labor The Narcissistic Meanderings of Donald J. Trump: Racism and the Working Class
At the end of his life, Adolph Hitler was trapped in an underground bunker in the courtyard of the German Chancellory in Berlin. He was literally living underground with his closest collaborators. His life was a fantasy, where he moved imaginary armies around a map, ate chocolate cake and played with his dog, and 24 hours before he committed suicide was married. His megalomania was so extreme that he literally thought the world revolved around his every thought. At the very end he famously remarked, “It is not I who has lost the war, it is the German people”.
Today we see similar meanderings of a man his own niece, a clinical psychologist, has diagnosed as a deranged narcissist. While it is tempting to compare Trump to Hitler, that is not the point of this story. The point is the very dangerous place we all find ourselves because of the particular political logic that places Donald J. Trump in the office of the Presidency of the US.
We are in a crisis unlike any in American history. You can roll 1918, 1929 and 1968 into one and you will find 2020. A pandemic, an economic depression and civil strife to combat racism have all come to visit us while Trump is president. This would be an unfortunate turn of events in the best of situations, where determined, mature, and thoughtful political leadership might find a path out of the crisis. But we are not in that place. Instead, we are fighting for our lives and for our future against the leadership in the White House.
So why the Hitler analogy? After all, Trump has not started a world war, he has not authorized the industrial killing of an entire ethnic group, and he has not completely eliminated a democratic constitution. No, he has not achieved any such results…yet. What he has done, is begin the process of expanding political and social power in the direction of a more finished and sinister personal dictatorship.
In doing so, he has used the same essential ploy utilized by Adolph Hitler. Create a straw dog that explains the plight of the working class, set it up as the scapegoat and ultimate enemy and then use this propaganda to convince people to betray their own class interests. The straw dog he has created is the one used throughout the centuries by ruling classes who find themselves and their system challenged for power—the ugly political dogma of racism.
It is not an easy task to fool the majority of working class people into betraying their own class interests. For the working class, the everyday experience is one of exploitation. The creation of all commodities is the end product of human labor. Everything we need be it shelter, clothing, food, etc. is created through the use of raw materials, and the application of human or machine labor (machines that were also produced by human labor). This is true throughout history whether an individual is a slave, a peasant or a wage laborer. The real question is who is the beneficiary of the production of things? Under a capitalist mode of production, the capitalist is the beneficiary. The worker receives a wage that is always less than the full value he or she produced. The amount of that wage is determined by the level of organization among the workers who have produced a given thing. However, as long as the capitalist owns the raw materials, the instruments or machinery of labor and the method of production, all the extra value produced belongs to them.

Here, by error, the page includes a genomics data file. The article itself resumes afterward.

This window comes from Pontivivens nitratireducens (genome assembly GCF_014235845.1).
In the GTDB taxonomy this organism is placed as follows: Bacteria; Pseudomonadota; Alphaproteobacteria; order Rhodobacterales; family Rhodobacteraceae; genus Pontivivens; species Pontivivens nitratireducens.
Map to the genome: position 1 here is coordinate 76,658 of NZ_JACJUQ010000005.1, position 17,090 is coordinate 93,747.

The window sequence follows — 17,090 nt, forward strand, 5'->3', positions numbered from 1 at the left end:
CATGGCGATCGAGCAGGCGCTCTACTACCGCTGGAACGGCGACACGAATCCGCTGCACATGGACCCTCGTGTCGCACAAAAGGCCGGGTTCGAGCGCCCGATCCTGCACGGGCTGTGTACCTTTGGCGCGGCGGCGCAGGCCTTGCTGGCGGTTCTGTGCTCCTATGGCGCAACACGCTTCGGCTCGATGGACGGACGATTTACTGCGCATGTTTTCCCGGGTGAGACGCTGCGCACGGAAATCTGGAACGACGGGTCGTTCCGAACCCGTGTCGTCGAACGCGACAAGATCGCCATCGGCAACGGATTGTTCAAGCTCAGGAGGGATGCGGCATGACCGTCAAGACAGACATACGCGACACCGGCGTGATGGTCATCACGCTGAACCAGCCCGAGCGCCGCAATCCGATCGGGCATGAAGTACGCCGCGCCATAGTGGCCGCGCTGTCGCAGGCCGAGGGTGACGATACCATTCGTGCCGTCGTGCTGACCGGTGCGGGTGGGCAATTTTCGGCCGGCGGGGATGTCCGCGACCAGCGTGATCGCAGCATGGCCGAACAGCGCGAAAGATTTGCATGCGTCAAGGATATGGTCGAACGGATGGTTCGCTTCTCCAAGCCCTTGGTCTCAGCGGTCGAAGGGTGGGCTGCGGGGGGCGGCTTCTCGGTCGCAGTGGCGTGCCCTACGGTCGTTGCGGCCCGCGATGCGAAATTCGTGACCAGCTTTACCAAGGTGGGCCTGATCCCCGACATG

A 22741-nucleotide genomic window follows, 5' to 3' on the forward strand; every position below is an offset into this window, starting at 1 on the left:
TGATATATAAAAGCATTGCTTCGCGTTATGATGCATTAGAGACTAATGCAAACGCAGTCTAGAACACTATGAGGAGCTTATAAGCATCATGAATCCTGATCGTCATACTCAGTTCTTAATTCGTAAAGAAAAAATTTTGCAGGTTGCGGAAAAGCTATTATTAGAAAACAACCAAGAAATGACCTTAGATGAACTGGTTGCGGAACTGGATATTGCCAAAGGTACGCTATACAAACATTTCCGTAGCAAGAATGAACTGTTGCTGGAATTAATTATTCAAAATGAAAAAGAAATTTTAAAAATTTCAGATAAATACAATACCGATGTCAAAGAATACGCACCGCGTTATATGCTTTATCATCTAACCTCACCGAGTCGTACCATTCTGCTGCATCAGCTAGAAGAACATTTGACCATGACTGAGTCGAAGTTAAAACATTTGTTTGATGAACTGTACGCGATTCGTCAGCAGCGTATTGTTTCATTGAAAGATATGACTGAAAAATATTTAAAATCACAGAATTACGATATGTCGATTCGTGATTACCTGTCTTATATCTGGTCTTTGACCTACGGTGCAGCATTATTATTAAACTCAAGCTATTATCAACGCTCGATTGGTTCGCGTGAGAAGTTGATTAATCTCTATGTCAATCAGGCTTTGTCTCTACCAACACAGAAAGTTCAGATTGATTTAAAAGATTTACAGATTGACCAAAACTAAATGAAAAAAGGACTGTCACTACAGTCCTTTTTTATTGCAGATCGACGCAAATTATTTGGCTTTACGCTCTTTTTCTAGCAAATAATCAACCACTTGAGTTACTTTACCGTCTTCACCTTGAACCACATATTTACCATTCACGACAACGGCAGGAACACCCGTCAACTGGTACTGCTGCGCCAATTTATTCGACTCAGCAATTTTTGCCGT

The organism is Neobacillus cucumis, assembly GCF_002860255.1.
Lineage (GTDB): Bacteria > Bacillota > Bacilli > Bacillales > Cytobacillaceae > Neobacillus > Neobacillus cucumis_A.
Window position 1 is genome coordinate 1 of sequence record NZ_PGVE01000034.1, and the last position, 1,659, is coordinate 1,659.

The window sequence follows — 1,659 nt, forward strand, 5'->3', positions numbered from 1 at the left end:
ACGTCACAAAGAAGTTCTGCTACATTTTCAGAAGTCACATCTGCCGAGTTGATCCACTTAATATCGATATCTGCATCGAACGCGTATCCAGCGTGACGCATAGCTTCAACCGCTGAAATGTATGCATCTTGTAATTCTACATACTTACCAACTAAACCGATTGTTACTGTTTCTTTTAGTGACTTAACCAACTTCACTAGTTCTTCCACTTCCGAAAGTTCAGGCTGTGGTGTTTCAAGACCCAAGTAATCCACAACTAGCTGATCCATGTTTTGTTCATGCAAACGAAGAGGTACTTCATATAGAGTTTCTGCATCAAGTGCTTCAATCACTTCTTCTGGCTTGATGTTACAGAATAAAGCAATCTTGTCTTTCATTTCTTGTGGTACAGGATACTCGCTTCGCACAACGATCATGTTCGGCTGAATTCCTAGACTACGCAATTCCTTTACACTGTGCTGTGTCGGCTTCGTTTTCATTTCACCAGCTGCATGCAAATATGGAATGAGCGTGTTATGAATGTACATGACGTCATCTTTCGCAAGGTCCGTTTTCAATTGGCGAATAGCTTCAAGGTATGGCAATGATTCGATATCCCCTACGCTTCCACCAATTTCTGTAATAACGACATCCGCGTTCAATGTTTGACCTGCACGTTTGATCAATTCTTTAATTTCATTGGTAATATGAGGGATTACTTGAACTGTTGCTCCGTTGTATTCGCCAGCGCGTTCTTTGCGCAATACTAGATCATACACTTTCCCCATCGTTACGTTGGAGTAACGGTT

Racism is introduced precisely to throw sand in the eyes of white workers and to distort and thwart the natural and objective unity of all who are the victims of exploitation. In the USA this has a particularly long and brutal history, mainly because of chattel slavery. The African American people have been victimized by super-exploitation. They were exploited first as slaves then as workers. They have been exploited as a class of people who first, produce things of value, and second, as people of color who have been placed in a position of an oppressed race. In fact, and here the Nazi analogy is appropriate, they have been accused of being at the base of all the problems of the society. Just as the the Jews of Europe were characterized, somehow the African American people are the cause of the endemic problems of our society—to wit; crime, poverty, homelessness, lack of education, etc. These problems are not said to be a consequence of the general history of a society but, somehow, become the fault of those who have suffered the most in that same society.
It is in the interests of all working class people to struggle as one international force against those who exploit them all. Each country has its own history of struggle, and its own particular problems that form roadblocks to the united struggle. Our struggle to unite must take up these roadblocks and eradicate them in theory and in practice. To end the exploitation of the working class we must fight racist ideology in our own ranks. This struggle is not easy, the weight of history is immense but, it can and must be done. The Brazilian revolutionary educator Paulo Freire famously stated, “This then is the great humanistic and historical task of the oppressed: to liberate themselves and their oppressors, as well”. Let us deepen this struggle so that it will make a profound difference and when successful will propel the cause of all working class people; to liberate themselves and all of humanity at the same time.
Richard Lipsitz is President of the Western New York Area Labor Federation. Please note that the above article is written in a personal capacity and his title is listed for identification purposes only.